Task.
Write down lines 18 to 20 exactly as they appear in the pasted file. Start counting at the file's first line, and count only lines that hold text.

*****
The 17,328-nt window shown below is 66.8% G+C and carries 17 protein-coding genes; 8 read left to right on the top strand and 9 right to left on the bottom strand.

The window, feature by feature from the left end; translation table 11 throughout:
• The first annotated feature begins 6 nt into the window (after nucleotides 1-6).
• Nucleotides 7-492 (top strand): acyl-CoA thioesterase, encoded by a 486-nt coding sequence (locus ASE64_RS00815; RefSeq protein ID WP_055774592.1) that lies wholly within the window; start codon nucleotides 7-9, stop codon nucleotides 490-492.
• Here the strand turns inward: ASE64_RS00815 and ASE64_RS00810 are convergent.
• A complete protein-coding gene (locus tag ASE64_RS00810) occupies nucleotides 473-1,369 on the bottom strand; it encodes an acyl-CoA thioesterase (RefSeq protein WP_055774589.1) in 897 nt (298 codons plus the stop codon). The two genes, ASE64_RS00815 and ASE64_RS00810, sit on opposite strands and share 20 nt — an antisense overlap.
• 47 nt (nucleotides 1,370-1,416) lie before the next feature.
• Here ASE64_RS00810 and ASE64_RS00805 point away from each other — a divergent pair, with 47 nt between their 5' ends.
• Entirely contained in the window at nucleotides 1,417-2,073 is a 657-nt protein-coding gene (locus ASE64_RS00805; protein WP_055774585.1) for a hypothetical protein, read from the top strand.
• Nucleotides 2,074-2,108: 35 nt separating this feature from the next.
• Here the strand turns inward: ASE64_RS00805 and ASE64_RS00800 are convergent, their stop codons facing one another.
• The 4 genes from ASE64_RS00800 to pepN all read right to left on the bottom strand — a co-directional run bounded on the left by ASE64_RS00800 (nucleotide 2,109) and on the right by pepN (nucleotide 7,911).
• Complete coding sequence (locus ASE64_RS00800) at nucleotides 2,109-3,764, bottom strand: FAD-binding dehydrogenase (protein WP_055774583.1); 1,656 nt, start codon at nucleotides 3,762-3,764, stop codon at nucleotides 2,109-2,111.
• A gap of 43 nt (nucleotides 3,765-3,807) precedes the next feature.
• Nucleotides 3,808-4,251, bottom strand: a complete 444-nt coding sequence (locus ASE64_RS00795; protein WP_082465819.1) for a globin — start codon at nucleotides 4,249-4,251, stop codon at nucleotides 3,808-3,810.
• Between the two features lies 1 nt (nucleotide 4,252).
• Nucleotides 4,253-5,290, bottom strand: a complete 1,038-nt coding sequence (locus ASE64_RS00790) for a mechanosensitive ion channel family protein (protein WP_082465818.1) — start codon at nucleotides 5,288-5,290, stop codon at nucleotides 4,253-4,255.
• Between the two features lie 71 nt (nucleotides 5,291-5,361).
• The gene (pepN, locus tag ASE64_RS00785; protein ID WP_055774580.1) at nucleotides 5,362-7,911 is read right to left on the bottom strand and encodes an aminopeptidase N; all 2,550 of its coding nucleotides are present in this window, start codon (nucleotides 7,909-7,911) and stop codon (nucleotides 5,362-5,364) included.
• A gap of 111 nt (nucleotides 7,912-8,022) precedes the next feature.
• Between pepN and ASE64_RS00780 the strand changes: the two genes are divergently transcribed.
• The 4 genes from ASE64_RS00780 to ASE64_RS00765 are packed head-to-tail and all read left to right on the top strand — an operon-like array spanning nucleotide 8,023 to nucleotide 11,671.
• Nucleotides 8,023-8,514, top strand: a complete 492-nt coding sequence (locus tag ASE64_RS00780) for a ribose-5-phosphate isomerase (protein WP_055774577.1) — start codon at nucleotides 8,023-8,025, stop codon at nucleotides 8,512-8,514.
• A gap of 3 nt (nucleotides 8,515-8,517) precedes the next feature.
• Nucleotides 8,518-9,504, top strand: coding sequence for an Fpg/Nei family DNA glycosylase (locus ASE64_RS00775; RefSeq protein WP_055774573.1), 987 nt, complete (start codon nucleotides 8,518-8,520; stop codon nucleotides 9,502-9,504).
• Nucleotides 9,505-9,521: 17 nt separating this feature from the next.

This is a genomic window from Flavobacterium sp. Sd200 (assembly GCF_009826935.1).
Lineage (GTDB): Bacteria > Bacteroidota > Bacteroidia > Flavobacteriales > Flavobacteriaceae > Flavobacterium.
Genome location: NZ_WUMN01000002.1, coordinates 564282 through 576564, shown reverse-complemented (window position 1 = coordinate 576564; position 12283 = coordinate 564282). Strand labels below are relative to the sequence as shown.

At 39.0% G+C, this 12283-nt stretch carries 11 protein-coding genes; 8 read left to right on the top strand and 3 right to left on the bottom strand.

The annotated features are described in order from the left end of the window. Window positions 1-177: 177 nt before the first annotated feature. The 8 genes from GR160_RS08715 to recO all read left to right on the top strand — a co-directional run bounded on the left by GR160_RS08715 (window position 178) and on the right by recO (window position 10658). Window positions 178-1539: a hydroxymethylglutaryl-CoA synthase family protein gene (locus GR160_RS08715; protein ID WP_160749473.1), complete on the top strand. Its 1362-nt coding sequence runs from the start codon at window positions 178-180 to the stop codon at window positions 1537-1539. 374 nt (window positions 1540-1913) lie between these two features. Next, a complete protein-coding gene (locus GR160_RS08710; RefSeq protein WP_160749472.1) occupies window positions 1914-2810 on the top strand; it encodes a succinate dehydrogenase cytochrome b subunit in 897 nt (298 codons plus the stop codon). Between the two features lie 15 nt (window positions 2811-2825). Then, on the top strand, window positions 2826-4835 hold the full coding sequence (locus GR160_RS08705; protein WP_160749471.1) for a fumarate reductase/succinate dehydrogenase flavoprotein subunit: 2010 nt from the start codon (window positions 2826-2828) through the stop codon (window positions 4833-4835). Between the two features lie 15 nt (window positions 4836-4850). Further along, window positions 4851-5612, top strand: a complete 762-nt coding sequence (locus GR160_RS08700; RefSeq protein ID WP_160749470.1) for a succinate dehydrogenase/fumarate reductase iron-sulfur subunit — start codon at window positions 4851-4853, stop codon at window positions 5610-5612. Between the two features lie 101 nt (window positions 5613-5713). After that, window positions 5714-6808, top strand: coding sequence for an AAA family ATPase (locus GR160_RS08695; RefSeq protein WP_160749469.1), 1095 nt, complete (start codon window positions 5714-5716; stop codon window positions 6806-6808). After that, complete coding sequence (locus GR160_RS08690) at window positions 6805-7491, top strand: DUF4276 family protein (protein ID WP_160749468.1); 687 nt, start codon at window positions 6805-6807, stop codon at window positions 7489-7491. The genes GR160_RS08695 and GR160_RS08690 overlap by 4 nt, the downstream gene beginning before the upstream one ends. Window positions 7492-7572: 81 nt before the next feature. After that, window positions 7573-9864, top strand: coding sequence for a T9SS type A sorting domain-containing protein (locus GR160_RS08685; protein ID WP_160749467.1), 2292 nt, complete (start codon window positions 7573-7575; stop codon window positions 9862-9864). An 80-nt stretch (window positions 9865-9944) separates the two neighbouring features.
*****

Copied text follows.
• Between the two features lie 71 nt (nucleotides 5,291-5,361).
• The gene (pepN, locus tag ASE64_RS00785; protein ID WP_055774580.1) at nucleotides 5,362-7,911 is read right to left on the bottom strand and encodes an aminopeptidase N; all 2,550 of its coding nucleotides are present in this window, start codon (nucleotides 7,909-7,911) and stop codon (nucleotides 5,362-5,364) included.
• A gap of 111 nt (nucleotides 7,912-8,022) precedes the next feature.